The study group was evaluated for metabolic disturbances (expressed in the form of HbA1c levels) with an ADA-approved classification. The results indicated that a vast majority of the evaluated healthcare personnel (383 people; 82.4%) had normal HbA1c levels. The remainder of the study group showed carbohydrate metabolism disturbances. The range of HbA1c levels (5.7–6.4%) found in 73 people (15.7%) suggested an increased risk for diabetes. As a result of the study, as few, or as many, as 9 people (1.9%) were diagnosed with diabetes (initial diagnosis) (Table 1).

The maximum, mean, and minimum HbA1c levels in the evaluated healthcare professionals were 9.6%, 5.4%, and 4.1% respectively. The median and mean values differed only by 0.1%. Quartile values and their respective extremes were: 1 for the minimum and 4 for the maximum, which indicated a right skewed distribution. HbA1c levels showed a lesser variance than other analyzed parameters.

The statistical analysis also included the assessment of any possible effect the individual healthcare professions had on the evaluated variables (age, BMI, HbA1c level). The study group was stratified by the profession and each of these subgroups was individually tested for normality.

This analysis showed normal distribution for all of these variables only in the group of hospital orderlies. Because of the results and the number of professions evaluated, data comparisons were conducted with the Kruskal-Wallis test.

Other medical personnel (medical receptionists and secretaries)

The mean age in this subgroup was 39 ± 11.1 years, with the youngest person 26 and the oldest one 60 years old. The maximum, mean, and minimum HbA1c levels in this subgroup were 6.2%, 5.3%, and 4.7%, respectively, while BMI values were 43 kg/m2, 25.2 kg/m2, and 16.4 kg/m2 respectively (Table 2).

Variable Physiotherapist Group (n=48) Physician Group (n=63) Nurse Group (n=295) Hospital Orderlies (n=30) Other Medical Personnel ( n=29)
Mean ± SD* Range Mean ± SD* Range Mean ± SD* Range Mean ± SD* Range Mean ± SD* Range
Age (yr) 44.8 ± 11.2 26-59 42.1 ± 12.1 25-75 41.8 ± 11.2 21.0-65.0 44.2 ± 10.2 21.0-58.0 39.0 ± 11.1 26-60
BMI (Kg/m2) 24.1 ± 2.4 20.3-33.3 25.1 ± 3.8 17.2-33.06 25.6 ± 4.6 17.6-44.2 26.2 ± 5.3 16.7-38.9 25.2 ± 6.4 16.4-43
HbA1c (%) 5.3 ± 0.3 4.8-6.5 5.5 ± 0.9 4.6-9.6 5.4 ± 0.5 4.1-9.0 5.4 ± 0.3 4.9-6.0 5.3 ± 0.3 4.7-6.2

Table 2: Descriptive statistics in the study groups.

The maximum, mean, and minimum HbA1c levels were 9%, 5.4%, and 4.1% respectively, while BMI values were 44.2 kg/m2, 25.6 kg/m2, and 17.6 kg/m2 respectively (Table 2).

Nurses

The mean age of nurses was 41.8 ± 11.2 years, with the youngest person aged 21 and the oldest one 65 years.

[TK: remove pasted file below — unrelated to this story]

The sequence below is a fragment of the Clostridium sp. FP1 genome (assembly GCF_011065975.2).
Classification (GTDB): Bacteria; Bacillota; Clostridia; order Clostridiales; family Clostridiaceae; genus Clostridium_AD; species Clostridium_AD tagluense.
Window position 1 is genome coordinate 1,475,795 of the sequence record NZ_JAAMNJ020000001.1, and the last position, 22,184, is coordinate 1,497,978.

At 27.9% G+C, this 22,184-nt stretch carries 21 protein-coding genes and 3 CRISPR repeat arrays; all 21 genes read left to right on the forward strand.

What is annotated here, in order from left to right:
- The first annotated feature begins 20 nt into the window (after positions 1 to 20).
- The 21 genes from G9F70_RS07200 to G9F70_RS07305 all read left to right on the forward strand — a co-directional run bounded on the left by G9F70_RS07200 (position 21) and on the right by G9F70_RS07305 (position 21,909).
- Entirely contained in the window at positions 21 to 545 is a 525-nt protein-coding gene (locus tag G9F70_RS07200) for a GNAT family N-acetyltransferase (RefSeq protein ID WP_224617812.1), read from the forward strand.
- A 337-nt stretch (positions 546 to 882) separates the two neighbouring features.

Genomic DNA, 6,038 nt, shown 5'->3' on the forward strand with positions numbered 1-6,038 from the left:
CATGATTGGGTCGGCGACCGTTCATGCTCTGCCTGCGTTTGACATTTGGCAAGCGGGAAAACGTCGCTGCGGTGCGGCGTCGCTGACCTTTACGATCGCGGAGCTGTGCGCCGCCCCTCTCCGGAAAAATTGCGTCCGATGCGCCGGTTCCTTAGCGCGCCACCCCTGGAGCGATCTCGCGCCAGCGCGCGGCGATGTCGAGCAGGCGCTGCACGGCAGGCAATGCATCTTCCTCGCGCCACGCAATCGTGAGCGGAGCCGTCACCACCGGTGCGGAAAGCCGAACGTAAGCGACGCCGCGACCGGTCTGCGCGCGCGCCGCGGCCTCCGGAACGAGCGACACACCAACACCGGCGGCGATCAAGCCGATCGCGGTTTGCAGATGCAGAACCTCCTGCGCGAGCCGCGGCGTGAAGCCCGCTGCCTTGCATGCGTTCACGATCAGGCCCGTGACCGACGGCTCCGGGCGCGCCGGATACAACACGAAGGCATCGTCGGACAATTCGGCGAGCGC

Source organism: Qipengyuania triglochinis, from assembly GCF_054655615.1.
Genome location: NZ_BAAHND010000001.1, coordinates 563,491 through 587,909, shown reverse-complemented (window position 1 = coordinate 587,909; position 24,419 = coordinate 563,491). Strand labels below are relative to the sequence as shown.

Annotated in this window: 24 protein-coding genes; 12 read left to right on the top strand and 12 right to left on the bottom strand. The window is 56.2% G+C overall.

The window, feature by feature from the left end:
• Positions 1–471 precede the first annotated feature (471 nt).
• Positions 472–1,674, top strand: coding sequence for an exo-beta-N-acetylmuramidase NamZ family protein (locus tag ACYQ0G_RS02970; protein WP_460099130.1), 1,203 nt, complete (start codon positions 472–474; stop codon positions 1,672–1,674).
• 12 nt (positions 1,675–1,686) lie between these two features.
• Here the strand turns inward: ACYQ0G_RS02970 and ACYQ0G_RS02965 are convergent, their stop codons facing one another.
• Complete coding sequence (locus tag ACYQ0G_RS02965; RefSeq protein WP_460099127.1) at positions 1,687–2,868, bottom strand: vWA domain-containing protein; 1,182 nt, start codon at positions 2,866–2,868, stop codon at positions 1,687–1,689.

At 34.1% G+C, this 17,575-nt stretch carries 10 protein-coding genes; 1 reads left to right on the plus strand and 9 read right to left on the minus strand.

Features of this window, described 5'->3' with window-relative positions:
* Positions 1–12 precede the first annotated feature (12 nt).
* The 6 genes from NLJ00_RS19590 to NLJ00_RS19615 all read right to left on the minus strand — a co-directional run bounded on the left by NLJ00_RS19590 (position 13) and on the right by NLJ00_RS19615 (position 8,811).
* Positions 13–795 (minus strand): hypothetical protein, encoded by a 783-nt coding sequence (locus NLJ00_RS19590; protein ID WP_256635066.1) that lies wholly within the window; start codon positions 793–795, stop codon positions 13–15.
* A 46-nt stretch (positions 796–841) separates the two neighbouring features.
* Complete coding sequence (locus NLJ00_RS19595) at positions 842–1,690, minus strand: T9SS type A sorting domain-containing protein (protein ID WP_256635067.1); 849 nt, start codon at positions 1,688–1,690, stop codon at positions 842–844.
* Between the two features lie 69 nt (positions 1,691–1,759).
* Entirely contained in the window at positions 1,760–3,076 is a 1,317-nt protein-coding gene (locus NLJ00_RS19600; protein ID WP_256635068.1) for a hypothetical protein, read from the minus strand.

Hospital orderlies

The mean age of orderlies was 44.2 ± 10.2 years, with the youngest person aged 21 and the oldest one 58 years. The maximum, mean, and minimum HbA1c levels in this group were 6.0%, 5.4%, and 4.9%, respectively, while BMI values were 38.9 kg/m2, 26.2 kg/m2, and 16.7 kg/m2 respectively (Table 2).

Physiotherapists had the highest mean age out of all the evaluated healthcare professionals. The statistical analysis showed no significant differences between subgroups in terms of age (p=0.119) (Table 3). Orderlies had the highest mean BMI value. The statistical analysis showed no statistically significant differences between the healthcare professional subgroups in terms of BMI (p=0.261) (Table 4).

Profession n Mean P-value
Physiotherapist 48 44.8 0.119
Physician 63 42.1
Nurse 295 41.8
Hospital orderlies 30 44.2
Other personnel 29 39.0

Table 3: A comparison of healthcare profession subgroups in terms of age (in years).

Profession n Mean P-value
Physiotherapist 48 24.1 0.261
Physician 63 25.1
Nurse 295 25.6
Orderly 30 26.2
Other personnel 29 25.2

Table 4: A comparative analysis of the evaluated healthcare profession subgroups in terms of BMI (kg/m2).

Mean HbA1c levels were similar in all healthcare professional subgroups. The highest HbA1c level was observed in the physician group and the lowest in the nurse group. The analysis showed no differences between the evaluated medical professions in terms of HbA1c levels (p=0.904) (Table 5).

Profession n Mean P-value
Physiotherapist 48 5.3 0.904
Physician 63 5.5
Nurse 295 5.4
Orderly 30 5.4
Other personnel 29 5.3

Table 5: A comparative analysis of the evaluated healthcare professional subgroups in terms of HbA1c levels (%).

Discussion